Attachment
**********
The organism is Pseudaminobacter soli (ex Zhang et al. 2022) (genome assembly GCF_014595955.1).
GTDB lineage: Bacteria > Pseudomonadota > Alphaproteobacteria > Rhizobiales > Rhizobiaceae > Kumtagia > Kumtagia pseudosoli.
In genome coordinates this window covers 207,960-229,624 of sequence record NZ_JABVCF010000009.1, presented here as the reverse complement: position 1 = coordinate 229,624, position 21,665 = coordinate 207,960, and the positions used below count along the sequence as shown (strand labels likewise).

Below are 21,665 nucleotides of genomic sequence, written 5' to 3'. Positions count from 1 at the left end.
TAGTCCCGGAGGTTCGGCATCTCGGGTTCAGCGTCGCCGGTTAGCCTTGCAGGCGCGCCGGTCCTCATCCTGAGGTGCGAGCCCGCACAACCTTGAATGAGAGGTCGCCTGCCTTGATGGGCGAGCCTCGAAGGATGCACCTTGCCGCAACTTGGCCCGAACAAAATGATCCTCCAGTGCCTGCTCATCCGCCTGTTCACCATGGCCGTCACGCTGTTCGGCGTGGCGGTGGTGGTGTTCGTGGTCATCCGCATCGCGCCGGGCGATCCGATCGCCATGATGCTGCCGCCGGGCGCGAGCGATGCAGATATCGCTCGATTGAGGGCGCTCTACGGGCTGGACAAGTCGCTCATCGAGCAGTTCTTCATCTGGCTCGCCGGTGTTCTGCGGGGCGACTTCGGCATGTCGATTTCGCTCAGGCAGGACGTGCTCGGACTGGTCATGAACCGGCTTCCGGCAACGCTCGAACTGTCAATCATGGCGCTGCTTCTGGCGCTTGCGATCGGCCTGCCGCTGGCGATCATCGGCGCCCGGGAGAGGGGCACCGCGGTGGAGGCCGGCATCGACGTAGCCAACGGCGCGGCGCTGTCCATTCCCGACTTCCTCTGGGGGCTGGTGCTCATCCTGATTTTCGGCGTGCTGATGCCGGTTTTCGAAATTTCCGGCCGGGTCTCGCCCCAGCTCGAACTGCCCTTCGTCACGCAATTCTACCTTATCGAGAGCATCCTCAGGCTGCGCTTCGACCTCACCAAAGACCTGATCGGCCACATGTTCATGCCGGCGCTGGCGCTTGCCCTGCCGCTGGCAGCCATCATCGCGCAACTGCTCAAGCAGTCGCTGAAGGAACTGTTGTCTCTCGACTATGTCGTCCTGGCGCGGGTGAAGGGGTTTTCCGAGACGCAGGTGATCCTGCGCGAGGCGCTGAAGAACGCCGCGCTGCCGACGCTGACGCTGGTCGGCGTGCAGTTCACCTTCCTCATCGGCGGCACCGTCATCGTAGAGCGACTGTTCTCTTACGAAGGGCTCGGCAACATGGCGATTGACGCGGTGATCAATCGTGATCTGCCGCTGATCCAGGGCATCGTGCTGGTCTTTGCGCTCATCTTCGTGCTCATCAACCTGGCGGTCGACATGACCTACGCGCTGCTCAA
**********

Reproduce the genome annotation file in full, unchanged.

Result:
The organism is Pseudaminobacter soli (ex Zhang et al. 2022) (genome assembly GCF_014595955.1).
GTDB lineage: Bacteria > Pseudomonadota > Alphaproteobacteria > Rhizobiales > Rhizobiaceae > Kumtagia > Kumtagia pseudosoli.
In genome coordinates this window covers 207,960-229,624 of sequence record NZ_JABVCF010000009.1, presented here as the reverse complement: position 1 = coordinate 229,624, position 21,665 = coordinate 207,960, and the positions used below count along the sequence as shown (strand labels likewise).

Below are 21,665 nucleotides of genomic sequence, written 5' to 3'. Positions count from 1 at the left end.
TAGTCCCGGAGGTTCGGCATCTCGGGTTCAGCGTCGCCGGTTAGCCTTGCAGGCGCGCCGGTCCTCATCCTGAGGTGCGAGCCCGCACAACCTTGAATGAGAGGTCGCCTGCCTTGATGGGCGAGCCTCGAAGGATGCACCTTGCCGCAACTTGGCCCGAACAAAATGATCCTCCAGTGCCTGCTCATCCGCCTGTTCACCATGGCCGTCACGCTGTTCGGCGTGGCGGTGGTGGTGTTCGTGGTCATCCGCATCGCGCCGGGCGATCCGATCGCCATGATGCTGCCGCCGGGCGCGAGCGATGCAGATATCGCTCGATTGAGGGCGCTCTACGGGCTGGACAAGTCGCTCATCGAGCAGTTCTTCATCTGGCTCGCCGGTGTTCTGCGGGGCGACTTCGGCATGTCGATTTCGCTCAGGCAGGACGTGCTCGGACTGGTCATGAACCGGCTTCCGGCAACGCTCGAACTGTCAATCATGGCGCTGCTTCTGGCGCTTGCGATCGGCCTGCCGCTGGCGATCATCGGCGCCCGGGAGAGGGGCACCGCGGTGGAGGCCGGCATCGACGTAGCCAACGGCGCGGCGCTGTCCATTCCCGACTTCCTCTGGGGGCTGGTGCTCATCCTGATTTTCGGCGTGCTGATGCCGGTTTTCGAAATTTCCGGCCGGGTCTCGCCCCAGCTCGAACTGCCCTTCGTCACGCAATTCTACCTTATCGAGAGCATCCTCAGGCTGCGCTTCGACCTCACCAAAGACCTGATCGGCCACATGTTCATGCCGGCGCTGGCGCTTGCCCTGCCGCTGGCAGCCATCATCGCGCAACTGCTCAAGCAGTCGCTGAAGGAACTGTTGTCTCTCGACTATGTCGTCCTGGCGCGGGTGAAGGGGTTTTCCGAGACGCAGGTGATCCTGCGCGAGGCGCTGAAGAACGCCGCGCTGCCGACGCTGACGCTGGTCGGCGTGCAGTTCACCTTCCTCATCGGCGGCACCGTCATCGTAGAGCGACTGTTCTCTTACGAAGGGCTCGGCAACATGGCGATTGACGCGGTGATCAATCGTGATCTGCCGCTGATCCAGGGCATCGTGCTGGTCTTTGCGCTCATCTTCGTGCTCATCAACCTGGCGGTCGACATGACCTACGCGCTGCTCAA